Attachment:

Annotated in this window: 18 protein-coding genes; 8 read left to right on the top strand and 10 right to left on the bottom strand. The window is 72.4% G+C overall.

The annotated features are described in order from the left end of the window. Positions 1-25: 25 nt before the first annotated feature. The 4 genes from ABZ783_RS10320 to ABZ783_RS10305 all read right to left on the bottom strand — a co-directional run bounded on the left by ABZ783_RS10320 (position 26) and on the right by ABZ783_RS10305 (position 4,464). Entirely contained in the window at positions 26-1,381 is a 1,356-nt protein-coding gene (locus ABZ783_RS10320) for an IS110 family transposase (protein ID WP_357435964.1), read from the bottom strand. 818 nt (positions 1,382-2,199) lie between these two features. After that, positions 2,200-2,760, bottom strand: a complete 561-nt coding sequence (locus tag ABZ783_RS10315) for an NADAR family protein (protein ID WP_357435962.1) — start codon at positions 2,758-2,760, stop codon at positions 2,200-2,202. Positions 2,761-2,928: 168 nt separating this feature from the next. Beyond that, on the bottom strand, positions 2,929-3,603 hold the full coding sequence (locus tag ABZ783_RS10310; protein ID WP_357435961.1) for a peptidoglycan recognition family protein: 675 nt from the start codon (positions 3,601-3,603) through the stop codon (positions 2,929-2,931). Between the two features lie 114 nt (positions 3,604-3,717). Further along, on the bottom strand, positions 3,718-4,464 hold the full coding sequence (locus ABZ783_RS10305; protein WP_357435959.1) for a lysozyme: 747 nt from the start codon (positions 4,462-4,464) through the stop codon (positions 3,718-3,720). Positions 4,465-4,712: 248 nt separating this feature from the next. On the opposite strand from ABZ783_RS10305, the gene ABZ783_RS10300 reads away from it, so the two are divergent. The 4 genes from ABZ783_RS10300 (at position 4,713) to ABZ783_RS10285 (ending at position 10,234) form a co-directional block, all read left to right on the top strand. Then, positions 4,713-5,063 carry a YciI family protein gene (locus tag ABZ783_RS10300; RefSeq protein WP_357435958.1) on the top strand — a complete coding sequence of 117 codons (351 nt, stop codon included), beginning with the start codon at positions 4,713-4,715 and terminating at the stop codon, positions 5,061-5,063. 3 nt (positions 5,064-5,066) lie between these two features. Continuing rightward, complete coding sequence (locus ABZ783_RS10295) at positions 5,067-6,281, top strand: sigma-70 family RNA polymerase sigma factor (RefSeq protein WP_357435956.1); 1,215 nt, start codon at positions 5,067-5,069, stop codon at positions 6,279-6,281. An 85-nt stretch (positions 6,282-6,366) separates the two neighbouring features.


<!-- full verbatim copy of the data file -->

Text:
Annotated in this window: 18 protein-coding genes; 8 read left to right on the top strand and 10 right to left on the bottom strand. The window is 72.4% G+C overall.

The annotated features are described in order from the left end of the window. Positions 1-25: 25 nt before the first annotated feature. The 4 genes from ABZ783_RS10320 to ABZ783_RS10305 all read right to left on the bottom strand — a co-directional run bounded on the left by ABZ783_RS10320 (position 26) and on the right by ABZ783_RS10305 (position 4,464). Entirely contained in the window at positions 26-1,381 is a 1,356-nt protein-coding gene (locus ABZ783_RS10320) for an IS110 family transposase (protein ID WP_357435964.1), read from the bottom strand. 818 nt (positions 1,382-2,199) lie between these two features. After that, positions 2,200-2,760, bottom strand: a complete 561-nt coding sequence (locus tag ABZ783_RS10315) for an NADAR family protein (protein ID WP_357435962.1) — start codon at positions 2,758-2,760, stop codon at positions 2,200-2,202. Positions 2,761-2,928: 168 nt separating this feature from the next. Beyond that, on the bottom strand, positions 2,929-3,603 hold the full coding sequence (locus tag ABZ783_RS10310; protein ID WP_357435961.1) for a peptidoglycan recognition family protein: 675 nt from the start codon (positions 3,601-3,603) through the stop codon (positions 2,929-2,931). Between the two features lie 114 nt (positions 3,604-3,717). Further along, on the bottom strand, positions 3,718-4,464 hold the full coding sequence (locus ABZ783_RS10305; protein WP_357435959.1) for a lysozyme: 747 nt from the start codon (positions 4,462-4,464) through the stop codon (positions 3,718-3,720). Positions 4,465-4,712: 248 nt separating this feature from the next. On the opposite strand from ABZ783_RS10305, the gene ABZ783_RS10300 reads away from it, so the two are divergent. The 4 genes from ABZ783_RS10300 (at position 4,713) to ABZ783_RS10285 (ending at position 10,234) form a co-directional block, all read left to right on the top strand. Then, positions 4,713-5,063 carry a YciI family protein gene (locus tag ABZ783_RS10300; RefSeq protein WP_357435958.1) on the top strand — a complete coding sequence of 117 codons (351 nt, stop codon included), beginning with the start codon at positions 4,713-4,715 and terminating at the stop codon, positions 5,061-5,063. 3 nt (positions 5,064-5,066) lie between these two features. Continuing rightward, complete coding sequence (locus ABZ783_RS10295) at positions 5,067-6,281, top strand: sigma-70 family RNA polymerase sigma factor (RefSeq protein WP_357435956.1); 1,215 nt, start codon at positions 5,067-5,069, stop codon at positions 6,279-6,281. An 85-nt stretch (positions 6,282-6,366) separates the two neighbouring features.